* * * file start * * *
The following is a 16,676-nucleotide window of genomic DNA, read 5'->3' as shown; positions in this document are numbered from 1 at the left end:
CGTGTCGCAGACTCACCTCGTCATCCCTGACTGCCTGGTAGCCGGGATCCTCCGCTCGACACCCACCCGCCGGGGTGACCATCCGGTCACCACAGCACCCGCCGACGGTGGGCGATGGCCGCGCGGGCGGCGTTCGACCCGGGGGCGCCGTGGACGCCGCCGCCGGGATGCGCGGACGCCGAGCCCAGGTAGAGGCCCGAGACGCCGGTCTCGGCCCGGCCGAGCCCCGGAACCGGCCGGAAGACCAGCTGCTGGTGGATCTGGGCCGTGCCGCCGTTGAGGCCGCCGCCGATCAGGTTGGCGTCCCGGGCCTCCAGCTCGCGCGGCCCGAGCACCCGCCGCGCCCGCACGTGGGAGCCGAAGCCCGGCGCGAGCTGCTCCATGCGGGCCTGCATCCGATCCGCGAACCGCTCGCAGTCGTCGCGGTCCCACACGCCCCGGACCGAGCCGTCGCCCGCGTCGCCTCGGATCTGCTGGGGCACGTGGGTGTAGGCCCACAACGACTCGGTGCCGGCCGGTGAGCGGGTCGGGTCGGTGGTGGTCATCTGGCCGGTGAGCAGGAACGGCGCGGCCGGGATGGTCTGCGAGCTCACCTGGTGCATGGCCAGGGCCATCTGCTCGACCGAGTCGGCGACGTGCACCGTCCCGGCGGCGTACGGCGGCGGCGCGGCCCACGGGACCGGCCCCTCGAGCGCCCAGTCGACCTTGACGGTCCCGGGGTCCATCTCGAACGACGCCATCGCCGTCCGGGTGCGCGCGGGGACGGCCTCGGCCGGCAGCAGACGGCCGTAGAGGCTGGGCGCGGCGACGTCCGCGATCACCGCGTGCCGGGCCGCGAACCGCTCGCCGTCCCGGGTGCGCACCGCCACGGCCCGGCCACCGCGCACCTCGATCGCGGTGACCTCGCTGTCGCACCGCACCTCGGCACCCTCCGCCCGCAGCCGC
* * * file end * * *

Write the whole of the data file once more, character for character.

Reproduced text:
The following is a 16,676-nucleotide window of genomic DNA, read 5'->3' as shown; positions in this document are numbered from 1 at the left end:
CGTGTCGCAGACTCACCTCGTCATCCCTGACTGCCTGGTAGCCGGGATCCTCCGCTCGACACCCACCCGCCGGGGTGACCATCCGGTCACCACAGCACCCGCCGACGGTGGGCGATGGCCGCGCGGGCGGCGTTCGACCCGGGGGCGCCGTGGACGCCGCCGCCGGGATGCGCGGACGCCGAGCCCAGGTAGAGGCCCGAGACGCCGGTCTCGGCCCGGCCGAGCCCCGGAACCGGCCGGAAGACCAGCTGCTGGTGGATCTGGGCCGTGCCGCCGTTGAGGCCGCCGCCGATCAGGTTGGCGTCCCGGGCCTCCAGCTCGCGCGGCCCGAGCACCCGCCGCGCCCGCACGTGGGAGCCGAAGCCCGGCGCGAGCTGCTCCATGCGGGCCTGCATCCGATCCGCGAACCGCTCGCAGTCGTCGCGGTCCCACACGCCCCGGACCGAGCCGTCGCCCGCGTCGCCTCGGATCTGCTGGGGCACGTGGGTGTAGGCCCACAACGACTCGGTGCCGGCCGGTGAGCGGGTCGGGTCGGTGGTGGTCATCTGGCCGGTGAGCAGGAACGGCGCGGCCGGGATGGTCTGCGAGCTCACCTGGTGCATGGCCAGGGCCATCTGCTCGACCGAGTCGGCGACGTGCACCGTCCCGGCGGCGTACGGCGGCGGCGCGGCCCACGGGACCGGCCCCTCGAGCGCCCAGTCGACCTTGACGGTCCCGGGGTCCATCTCGAACGACGCCATCGCCGTCCGGGTGCGCGCGGGGACGGCCTCGGCCGGCAGCAGACGGCCGTAGAGGCTGGGCGCGGCGACGTCCGCGATCACCGCGTGCCGGGCCGCGAACCGCTCGCCGTCCCGGGTGCGCACCGCCACGGCCCGGCCACCGCGCACCTCGATCGCGGTGACCTCGCTGTCGCACCGCACCTCGGCACCCTCCGCCCGCAGCCGC